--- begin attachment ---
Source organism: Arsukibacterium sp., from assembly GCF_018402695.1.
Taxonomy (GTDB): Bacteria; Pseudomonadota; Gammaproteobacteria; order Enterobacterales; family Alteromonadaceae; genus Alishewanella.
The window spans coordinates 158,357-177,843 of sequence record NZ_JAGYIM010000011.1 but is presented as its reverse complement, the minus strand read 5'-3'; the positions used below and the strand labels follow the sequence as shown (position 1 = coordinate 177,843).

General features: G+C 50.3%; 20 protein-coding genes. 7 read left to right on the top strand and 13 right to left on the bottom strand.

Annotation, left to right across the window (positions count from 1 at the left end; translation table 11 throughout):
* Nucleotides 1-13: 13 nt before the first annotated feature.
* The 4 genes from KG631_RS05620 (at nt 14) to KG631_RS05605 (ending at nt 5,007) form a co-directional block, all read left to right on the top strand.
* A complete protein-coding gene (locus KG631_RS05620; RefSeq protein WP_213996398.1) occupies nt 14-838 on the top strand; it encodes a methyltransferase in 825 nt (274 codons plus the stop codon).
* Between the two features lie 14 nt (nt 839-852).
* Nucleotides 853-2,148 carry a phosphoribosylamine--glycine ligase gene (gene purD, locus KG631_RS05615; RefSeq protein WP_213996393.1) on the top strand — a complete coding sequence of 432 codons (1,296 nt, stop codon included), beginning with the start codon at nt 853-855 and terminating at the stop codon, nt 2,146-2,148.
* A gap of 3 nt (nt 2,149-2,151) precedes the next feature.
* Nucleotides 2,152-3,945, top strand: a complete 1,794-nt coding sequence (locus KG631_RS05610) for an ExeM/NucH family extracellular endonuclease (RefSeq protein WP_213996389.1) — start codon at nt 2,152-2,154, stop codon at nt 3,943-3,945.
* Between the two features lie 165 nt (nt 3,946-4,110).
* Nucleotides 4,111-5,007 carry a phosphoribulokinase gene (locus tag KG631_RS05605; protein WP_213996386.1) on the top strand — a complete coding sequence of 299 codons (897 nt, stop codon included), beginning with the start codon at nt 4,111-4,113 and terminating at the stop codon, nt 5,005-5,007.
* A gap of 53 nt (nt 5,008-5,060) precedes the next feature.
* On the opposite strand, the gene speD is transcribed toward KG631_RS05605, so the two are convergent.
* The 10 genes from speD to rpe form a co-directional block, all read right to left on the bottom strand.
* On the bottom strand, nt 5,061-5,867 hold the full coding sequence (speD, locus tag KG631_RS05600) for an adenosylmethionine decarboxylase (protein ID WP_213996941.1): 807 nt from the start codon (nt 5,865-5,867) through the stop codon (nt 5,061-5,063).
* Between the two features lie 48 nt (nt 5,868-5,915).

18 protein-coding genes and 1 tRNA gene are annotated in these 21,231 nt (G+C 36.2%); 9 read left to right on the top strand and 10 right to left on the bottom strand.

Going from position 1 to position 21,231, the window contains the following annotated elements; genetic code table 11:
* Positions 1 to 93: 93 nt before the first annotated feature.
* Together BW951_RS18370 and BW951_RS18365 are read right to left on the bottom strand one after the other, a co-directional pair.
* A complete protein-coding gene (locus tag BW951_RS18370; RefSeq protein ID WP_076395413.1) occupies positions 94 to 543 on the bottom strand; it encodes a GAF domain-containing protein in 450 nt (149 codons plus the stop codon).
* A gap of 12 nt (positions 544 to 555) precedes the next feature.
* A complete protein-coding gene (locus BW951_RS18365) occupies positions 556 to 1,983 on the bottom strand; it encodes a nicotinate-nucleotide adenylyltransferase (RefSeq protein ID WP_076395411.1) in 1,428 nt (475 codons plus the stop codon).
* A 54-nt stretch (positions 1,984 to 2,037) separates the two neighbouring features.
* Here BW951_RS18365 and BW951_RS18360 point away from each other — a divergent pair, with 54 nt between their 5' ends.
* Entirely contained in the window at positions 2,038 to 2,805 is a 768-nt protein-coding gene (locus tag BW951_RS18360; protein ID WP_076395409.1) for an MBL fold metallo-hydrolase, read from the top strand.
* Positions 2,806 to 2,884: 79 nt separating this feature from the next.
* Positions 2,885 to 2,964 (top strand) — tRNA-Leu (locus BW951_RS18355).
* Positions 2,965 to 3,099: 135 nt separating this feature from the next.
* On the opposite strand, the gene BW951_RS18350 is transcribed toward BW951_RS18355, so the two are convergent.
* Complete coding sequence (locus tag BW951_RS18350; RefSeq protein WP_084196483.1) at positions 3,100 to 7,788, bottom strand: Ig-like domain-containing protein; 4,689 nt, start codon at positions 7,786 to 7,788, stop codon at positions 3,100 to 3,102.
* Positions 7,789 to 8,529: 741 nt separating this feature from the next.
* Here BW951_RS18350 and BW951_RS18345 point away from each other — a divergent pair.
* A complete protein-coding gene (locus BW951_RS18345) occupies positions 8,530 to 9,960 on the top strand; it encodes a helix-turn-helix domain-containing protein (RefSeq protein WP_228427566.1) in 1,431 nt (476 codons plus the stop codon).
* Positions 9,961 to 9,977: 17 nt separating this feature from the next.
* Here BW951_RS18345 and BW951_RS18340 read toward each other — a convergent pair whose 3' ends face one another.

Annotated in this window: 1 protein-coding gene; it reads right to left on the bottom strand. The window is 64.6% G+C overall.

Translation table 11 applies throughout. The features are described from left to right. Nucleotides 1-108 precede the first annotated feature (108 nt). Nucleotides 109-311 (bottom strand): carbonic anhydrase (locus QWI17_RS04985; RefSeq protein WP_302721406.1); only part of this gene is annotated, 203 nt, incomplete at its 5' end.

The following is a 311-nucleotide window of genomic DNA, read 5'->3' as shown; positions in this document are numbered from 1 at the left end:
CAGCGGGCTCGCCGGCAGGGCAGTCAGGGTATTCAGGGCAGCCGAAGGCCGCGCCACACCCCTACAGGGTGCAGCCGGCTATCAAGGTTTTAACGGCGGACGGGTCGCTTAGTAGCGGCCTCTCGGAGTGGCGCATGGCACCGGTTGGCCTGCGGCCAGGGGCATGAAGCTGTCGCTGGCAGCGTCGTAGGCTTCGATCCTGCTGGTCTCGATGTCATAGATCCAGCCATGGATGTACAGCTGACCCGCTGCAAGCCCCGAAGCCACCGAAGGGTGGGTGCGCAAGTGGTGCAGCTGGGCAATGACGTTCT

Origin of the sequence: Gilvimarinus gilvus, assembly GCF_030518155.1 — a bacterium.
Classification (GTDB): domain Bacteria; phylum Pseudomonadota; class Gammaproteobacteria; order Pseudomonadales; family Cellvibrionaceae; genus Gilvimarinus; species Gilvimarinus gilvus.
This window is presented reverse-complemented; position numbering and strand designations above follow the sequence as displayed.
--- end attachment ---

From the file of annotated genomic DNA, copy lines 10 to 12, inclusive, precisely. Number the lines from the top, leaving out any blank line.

* Nucleotides 853-2,148 carry a phosphoribosylamine--glycine ligase gene (gene purD, locus KG631_RS05615; RefSeq protein WP_213996393.1) on the top strand — a complete coding sequence of 432 codons (1,296 nt, stop codon included), beginning with the start codon at nt 853-855 and terminating at the stop codon, nt 2,146-2,148.
* A gap of 3 nt (nt 2,149-2,151) precedes the next feature.
* Nucleotides 2,152-3,945, top strand: a complete 1,794-nt coding sequence (locus KG631_RS05610) for an ExeM/NucH family extracellular endonuclease (RefSeq protein WP_213996389.1) — start codon at nt 2,152-2,154, stop codon at nt 3,943-3,945.